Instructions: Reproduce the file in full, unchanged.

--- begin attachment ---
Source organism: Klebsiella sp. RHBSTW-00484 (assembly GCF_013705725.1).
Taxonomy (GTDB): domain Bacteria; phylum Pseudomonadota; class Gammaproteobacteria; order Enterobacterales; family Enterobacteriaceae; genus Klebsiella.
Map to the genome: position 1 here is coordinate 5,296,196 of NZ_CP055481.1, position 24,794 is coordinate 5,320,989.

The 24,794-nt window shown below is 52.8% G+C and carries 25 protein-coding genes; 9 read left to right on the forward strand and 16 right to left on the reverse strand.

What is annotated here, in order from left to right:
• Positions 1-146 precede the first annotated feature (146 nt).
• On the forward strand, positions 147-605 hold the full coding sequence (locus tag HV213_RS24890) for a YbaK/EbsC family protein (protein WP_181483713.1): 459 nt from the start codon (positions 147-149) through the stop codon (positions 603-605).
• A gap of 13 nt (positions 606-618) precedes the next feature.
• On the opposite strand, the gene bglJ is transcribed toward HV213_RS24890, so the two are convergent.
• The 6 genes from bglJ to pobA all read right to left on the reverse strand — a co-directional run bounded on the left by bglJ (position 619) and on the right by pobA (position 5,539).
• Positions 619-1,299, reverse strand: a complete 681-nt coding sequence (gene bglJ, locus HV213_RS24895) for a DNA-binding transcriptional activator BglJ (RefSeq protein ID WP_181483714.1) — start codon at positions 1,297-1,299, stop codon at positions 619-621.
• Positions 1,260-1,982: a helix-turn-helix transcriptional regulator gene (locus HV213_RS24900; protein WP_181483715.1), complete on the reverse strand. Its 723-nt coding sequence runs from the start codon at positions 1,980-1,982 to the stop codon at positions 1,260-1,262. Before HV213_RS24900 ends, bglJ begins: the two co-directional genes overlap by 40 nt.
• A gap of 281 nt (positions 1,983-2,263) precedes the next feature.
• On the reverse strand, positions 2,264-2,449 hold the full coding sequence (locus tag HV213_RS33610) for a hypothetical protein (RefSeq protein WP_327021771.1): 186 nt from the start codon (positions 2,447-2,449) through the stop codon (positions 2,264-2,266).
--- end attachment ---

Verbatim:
Source organism: Klebsiella sp. RHBSTW-00484 (assembly GCF_013705725.1).
Taxonomy (GTDB): domain Bacteria; phylum Pseudomonadota; class Gammaproteobacteria; order Enterobacterales; family Enterobacteriaceae; genus Klebsiella.
Map to the genome: position 1 here is coordinate 5,296,196 of NZ_CP055481.1, position 24,794 is coordinate 5,320,989.

The 24,794-nt window shown below is 52.8% G+C and carries 25 protein-coding genes; 9 read left to right on the forward strand and 16 right to left on the reverse strand.

What is annotated here, in order from left to right:
• Positions 1-146 precede the first annotated feature (146 nt).
• On the forward strand, positions 147-605 hold the full coding sequence (locus tag HV213_RS24890) for a YbaK/EbsC family protein (protein WP_181483713.1): 459 nt from the start codon (positions 147-149) through the stop codon (positions 603-605).
• A gap of 13 nt (positions 606-618) precedes the next feature.
• On the opposite strand, the gene bglJ is transcribed toward HV213_RS24890, so the two are convergent.
• The 6 genes from bglJ to pobA all read right to left on the reverse strand — a co-directional run bounded on the left by bglJ (position 619) and on the right by pobA (position 5,539).
• Positions 619-1,299, reverse strand: a complete 681-nt coding sequence (gene bglJ, locus HV213_RS24895) for a DNA-binding transcriptional activator BglJ (RefSeq protein ID WP_181483714.1) — start codon at positions 1,297-1,299, stop codon at positions 619-621.
• Positions 1,260-1,982: a helix-turn-helix transcriptional regulator gene (locus HV213_RS24900; protein WP_181483715.1), complete on the reverse strand. Its 723-nt coding sequence runs from the start codon at positions 1,980-1,982 to the stop codon at positions 1,260-1,262. Before HV213_RS24900 ends, bglJ begins: the two co-directional genes overlap by 40 nt.
• A gap of 281 nt (positions 1,983-2,263) precedes the next feature.
• On the reverse strand, positions 2,264-2,449 hold the full coding sequence (locus tag HV213_RS33610) for a hypothetical protein (RefSeq protein WP_327021771.1): 186 nt from the start codon (positions 2,447-2,449) through the stop codon (positions 2,264-2,266).